Tuesday, August 13, 2013

Pee-wee's Playhouse (1986-1990)

Every generation has their clown. Pee-ee Herman was a clown for those who grew up with clowns -- in my case, J.P. Patches, who seemed closer to the 1950s than my childhood "now" of the 1960s and 70s.

Something I learned years ago while writing a libretto for Wilhelm Busch's Max and Moritz: A Juvenile History in Seven Tricks (1865) is that a story for children could also be a satire on those who read those stories to them.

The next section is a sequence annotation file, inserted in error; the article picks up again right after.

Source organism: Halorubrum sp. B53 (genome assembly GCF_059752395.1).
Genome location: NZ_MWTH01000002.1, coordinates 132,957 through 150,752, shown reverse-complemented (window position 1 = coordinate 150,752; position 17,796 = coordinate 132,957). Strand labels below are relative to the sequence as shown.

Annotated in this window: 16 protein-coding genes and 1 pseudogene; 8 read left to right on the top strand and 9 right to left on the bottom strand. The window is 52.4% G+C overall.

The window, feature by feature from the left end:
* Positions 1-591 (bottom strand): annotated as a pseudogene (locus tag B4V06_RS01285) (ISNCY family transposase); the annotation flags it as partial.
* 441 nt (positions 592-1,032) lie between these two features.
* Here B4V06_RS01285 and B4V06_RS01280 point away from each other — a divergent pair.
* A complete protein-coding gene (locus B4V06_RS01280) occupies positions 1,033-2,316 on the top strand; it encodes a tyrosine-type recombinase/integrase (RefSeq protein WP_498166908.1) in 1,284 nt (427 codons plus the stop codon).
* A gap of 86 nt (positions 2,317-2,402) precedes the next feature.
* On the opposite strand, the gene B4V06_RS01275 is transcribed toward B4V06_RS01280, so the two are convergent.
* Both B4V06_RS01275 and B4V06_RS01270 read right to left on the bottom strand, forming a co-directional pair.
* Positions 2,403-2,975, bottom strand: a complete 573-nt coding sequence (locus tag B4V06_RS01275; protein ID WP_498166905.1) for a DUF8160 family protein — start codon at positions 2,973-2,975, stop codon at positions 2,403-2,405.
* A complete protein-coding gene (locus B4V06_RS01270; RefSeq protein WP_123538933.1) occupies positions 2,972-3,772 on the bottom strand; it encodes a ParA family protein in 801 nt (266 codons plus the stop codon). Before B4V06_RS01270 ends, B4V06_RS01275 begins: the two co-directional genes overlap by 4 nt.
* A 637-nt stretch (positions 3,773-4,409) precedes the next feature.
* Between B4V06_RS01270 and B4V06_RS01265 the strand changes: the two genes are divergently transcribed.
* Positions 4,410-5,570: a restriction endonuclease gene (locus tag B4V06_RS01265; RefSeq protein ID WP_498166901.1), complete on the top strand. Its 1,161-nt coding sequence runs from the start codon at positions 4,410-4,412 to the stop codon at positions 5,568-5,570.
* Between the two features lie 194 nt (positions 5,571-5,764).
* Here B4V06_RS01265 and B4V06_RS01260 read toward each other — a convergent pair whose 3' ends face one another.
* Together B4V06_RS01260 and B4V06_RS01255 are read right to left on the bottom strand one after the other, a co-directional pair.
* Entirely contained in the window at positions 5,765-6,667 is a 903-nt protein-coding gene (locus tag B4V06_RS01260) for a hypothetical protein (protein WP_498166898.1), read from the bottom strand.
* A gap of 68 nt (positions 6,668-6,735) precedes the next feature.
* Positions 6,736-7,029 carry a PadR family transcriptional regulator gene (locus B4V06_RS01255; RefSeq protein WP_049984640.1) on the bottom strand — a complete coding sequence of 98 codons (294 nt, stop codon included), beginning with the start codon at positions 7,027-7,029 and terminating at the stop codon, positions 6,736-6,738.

In Max and Moritz, two boys engage in seven tricks that lead to their demise -- but it is the responses of those whom they play their tricks on that allude to what Flaubert gave us in Madame Bovary (1856): the ascendency of middle-class values in mid-19th century rural Europe.

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